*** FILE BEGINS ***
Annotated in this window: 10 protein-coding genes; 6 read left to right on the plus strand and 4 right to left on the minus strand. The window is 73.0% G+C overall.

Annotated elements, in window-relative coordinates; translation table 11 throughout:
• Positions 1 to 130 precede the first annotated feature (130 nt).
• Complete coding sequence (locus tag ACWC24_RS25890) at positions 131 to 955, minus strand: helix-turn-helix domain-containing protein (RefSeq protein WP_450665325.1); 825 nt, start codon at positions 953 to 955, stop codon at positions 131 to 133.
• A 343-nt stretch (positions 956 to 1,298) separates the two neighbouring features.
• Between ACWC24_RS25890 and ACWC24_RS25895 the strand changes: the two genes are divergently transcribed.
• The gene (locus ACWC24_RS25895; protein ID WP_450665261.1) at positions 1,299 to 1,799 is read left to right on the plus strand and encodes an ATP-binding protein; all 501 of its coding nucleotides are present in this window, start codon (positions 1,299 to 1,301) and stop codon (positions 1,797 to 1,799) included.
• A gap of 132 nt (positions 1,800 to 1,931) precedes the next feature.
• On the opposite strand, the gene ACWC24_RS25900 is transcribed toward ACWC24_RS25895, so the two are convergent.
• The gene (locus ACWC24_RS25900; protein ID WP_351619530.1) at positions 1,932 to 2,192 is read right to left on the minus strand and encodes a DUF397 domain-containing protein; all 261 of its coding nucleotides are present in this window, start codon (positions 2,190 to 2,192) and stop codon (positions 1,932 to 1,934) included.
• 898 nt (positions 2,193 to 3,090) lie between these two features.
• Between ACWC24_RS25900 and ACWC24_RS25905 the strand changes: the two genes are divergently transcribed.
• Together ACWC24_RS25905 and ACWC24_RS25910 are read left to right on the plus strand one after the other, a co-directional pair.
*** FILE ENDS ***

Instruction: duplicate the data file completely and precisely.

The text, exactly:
Annotated in this window: 10 protein-coding genes; 6 read left to right on the plus strand and 4 right to left on the minus strand. The window is 73.0% G+C overall.

Annotated elements, in window-relative coordinates; translation table 11 throughout:
• Positions 1 to 130 precede the first annotated feature (130 nt).
• Complete coding sequence (locus tag ACWC24_RS25890) at positions 131 to 955, minus strand: helix-turn-helix domain-containing protein (RefSeq protein WP_450665325.1); 825 nt, start codon at positions 953 to 955, stop codon at positions 131 to 133.
• A 343-nt stretch (positions 956 to 1,298) separates the two neighbouring features.
• Between ACWC24_RS25890 and ACWC24_RS25895 the strand changes: the two genes are divergently transcribed.
• The gene (locus ACWC24_RS25895; protein ID WP_450665261.1) at positions 1,299 to 1,799 is read left to right on the plus strand and encodes an ATP-binding protein; all 501 of its coding nucleotides are present in this window, start codon (positions 1,299 to 1,301) and stop codon (positions 1,797 to 1,799) included.
• A gap of 132 nt (positions 1,800 to 1,931) precedes the next feature.
• On the opposite strand, the gene ACWC24_RS25900 is transcribed toward ACWC24_RS25895, so the two are convergent.
• The gene (locus ACWC24_RS25900; protein ID WP_351619530.1) at positions 1,932 to 2,192 is read right to left on the minus strand and encodes a DUF397 domain-containing protein; all 261 of its coding nucleotides are present in this window, start codon (positions 2,190 to 2,192) and stop codon (positions 1,932 to 1,934) included.
• 898 nt (positions 2,193 to 3,090) lie between these two features.
• Between ACWC24_RS25900 and ACWC24_RS25905 the strand changes: the two genes are divergently transcribed.
• Together ACWC24_RS25905 and ACWC24_RS25910 are read left to right on the plus strand one after the other, a co-directional pair.